Arista // 2000 // 90 Minutes // Not Rated
Reviewed by Judge Norman Short (Retired) // May 23rd, 2000
Whitney Houston's Greatest Hits
Whitney Houston has a problem. Not much of one I admit, since no matter what I say about this DVD it will probably sell a lot of discs, and even if she never sold another one she could retire to the French Riviera and live in style on her wealth from her prior accomplishments. But she does have a small problem: me. See, first I don't like music videos in general that much, second I don't like pop music much, and third I'm not much of a Whitney Houston fan. This disc combines all three of these personal dislikes but I'm the guy given the nod to do the review. So let me try to set my personal biases aside and give you the straight scoop on this compilation of Whitney's well...Greatest hits. Certainly fans will be happy with the disc, with plenty of music, behind the scenes stuff, interviews, and rare footage, including her first television appearance at age 19. The main part of the disc, aside from the bonus music, is all remixed into Dolby Digital 5.1 surround. Arista I'm sure has a winning disc on its hands.
Before I get a bunch of letters saying "Whitney Houston is the greatest singer who ever lived" or something like that, I'll give you that she has immense talent. Few artists have ever had her vocal range, power, and ability. She can sing almost anything and make it a hit. She pretty much proved that by making her version of "The Star Spangled Banner" a big hit on the radio. How many times have you heard someone sing our national anthem and then forgot all about it? Not when Whitney does it. And for me, the highlight of this disc is track 11 where the live performance of "The Star Spangled Banner" at Super Bowl XXV awaits. I don't think anyone has ever sung it better. And certainly her track record speaks for itself: she has more number one hits in a row than any other artist bar none.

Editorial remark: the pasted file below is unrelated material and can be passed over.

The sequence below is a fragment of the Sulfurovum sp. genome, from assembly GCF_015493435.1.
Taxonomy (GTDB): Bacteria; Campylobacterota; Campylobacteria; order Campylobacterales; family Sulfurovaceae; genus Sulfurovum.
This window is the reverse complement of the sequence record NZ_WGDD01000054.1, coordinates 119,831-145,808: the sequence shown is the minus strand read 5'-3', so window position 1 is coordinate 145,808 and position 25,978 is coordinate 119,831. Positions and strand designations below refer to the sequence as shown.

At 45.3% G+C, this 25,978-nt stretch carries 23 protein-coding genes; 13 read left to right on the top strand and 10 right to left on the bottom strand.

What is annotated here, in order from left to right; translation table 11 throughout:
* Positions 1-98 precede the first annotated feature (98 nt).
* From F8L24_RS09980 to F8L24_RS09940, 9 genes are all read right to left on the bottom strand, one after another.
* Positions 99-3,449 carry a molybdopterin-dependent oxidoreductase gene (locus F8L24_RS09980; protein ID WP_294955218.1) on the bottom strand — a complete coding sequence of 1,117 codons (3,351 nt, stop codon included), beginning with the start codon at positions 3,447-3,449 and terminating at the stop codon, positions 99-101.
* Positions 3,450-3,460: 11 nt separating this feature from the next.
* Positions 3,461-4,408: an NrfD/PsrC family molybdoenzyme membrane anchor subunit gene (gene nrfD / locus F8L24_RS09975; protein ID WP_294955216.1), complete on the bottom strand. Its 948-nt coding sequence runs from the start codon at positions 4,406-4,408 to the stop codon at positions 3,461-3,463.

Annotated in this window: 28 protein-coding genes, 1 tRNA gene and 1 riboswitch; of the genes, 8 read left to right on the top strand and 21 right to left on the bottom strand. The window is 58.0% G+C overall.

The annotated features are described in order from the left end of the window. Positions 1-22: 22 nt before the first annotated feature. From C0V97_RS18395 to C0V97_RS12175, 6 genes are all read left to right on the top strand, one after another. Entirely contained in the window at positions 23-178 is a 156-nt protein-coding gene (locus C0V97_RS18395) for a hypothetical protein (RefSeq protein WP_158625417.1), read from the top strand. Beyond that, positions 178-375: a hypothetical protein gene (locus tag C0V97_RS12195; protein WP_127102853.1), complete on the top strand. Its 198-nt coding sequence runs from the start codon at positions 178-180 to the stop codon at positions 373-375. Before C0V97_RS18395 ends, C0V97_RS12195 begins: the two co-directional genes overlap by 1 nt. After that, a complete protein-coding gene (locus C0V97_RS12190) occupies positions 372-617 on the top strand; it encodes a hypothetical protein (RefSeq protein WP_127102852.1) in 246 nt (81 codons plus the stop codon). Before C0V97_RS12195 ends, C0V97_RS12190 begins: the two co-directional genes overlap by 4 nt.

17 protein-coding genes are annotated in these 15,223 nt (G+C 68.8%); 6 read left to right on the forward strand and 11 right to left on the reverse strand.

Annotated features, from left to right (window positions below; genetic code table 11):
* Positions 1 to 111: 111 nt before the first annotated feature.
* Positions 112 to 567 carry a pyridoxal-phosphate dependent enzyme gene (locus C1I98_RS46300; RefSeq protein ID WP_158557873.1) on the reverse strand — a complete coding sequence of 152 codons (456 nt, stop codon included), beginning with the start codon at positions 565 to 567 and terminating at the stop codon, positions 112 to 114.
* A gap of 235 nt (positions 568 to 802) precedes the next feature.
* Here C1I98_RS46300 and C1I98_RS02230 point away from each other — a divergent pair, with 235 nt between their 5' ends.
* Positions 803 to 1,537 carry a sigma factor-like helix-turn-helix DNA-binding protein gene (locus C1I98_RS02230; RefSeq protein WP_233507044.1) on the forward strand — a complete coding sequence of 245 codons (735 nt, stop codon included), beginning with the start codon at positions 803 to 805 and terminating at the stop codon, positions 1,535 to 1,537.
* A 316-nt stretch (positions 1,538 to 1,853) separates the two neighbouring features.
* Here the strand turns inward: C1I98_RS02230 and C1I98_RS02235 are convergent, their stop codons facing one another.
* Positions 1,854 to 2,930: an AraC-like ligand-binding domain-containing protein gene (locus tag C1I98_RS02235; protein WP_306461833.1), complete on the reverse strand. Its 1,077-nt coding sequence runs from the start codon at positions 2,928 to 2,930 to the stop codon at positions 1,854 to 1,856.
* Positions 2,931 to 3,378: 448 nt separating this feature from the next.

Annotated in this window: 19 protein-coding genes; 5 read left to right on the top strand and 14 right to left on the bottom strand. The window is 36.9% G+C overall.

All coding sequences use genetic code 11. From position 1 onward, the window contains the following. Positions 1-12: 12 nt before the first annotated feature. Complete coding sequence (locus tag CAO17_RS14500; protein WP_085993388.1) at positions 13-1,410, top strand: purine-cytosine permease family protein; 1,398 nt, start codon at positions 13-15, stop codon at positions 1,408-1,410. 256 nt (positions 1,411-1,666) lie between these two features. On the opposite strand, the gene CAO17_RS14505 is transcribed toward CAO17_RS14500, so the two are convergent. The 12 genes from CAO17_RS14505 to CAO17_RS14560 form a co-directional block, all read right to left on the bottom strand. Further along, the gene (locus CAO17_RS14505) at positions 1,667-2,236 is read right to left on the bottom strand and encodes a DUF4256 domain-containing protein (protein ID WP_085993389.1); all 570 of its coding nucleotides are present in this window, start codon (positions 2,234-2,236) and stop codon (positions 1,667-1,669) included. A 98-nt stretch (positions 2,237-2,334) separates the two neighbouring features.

Especially given her natural talent, it seems almost inevitable that Whitney Houston would become a star. Her mother is Cissy Houston was an R&B singer of no small accomplishment herself, she is cousins with Dionne Warwick, and her godmother is Aretha Franklin. With that kind of talent around her growing up it is certain she got the encouragement and yes, foot in the door she needed. Of course, without her talent and ability that would have been all it was.
There are a few live performances on the disc, and those did rise above the quality of many of the music videos. I found it a bit ironic that the live performance would have better sound quality than the studio mixes that Whitney lip-synchs over for the videos, but it is true. Even the video quality is better. The music videos have pretty uneven quality, which is understandable given up to a ten-year gap in between the earliest and latest videos. Most of them are soft, like they came from a videotape source rather than a good film print, which is likely the case. There aren't any other real problems with them; there aren't any major artifacts or edge enhancement issues to worry about. Just not as sharp as I've come to expect from DVD.
The sound is of course the most important part of a music DVD, and fans won't be disappointed. Much. Yes, all the music (except for the bonus footage) is remixed into Dolby Digital 5.1. It's adequate. It sounds pretty much like the original videos probably did. Surrounds are mainly used as reverb for the fronts, but they don't have enough punch to be very audible on a calibrated system. There was surprisingly little bass response, where not once did my subwoofer really wake up, even for music that I expected it to. Still the sound was clear and free of distortion, and the front soundstage was wide and spacious enough, especially compared to the Dolby 2.0 track which was very thin and compressed sounding.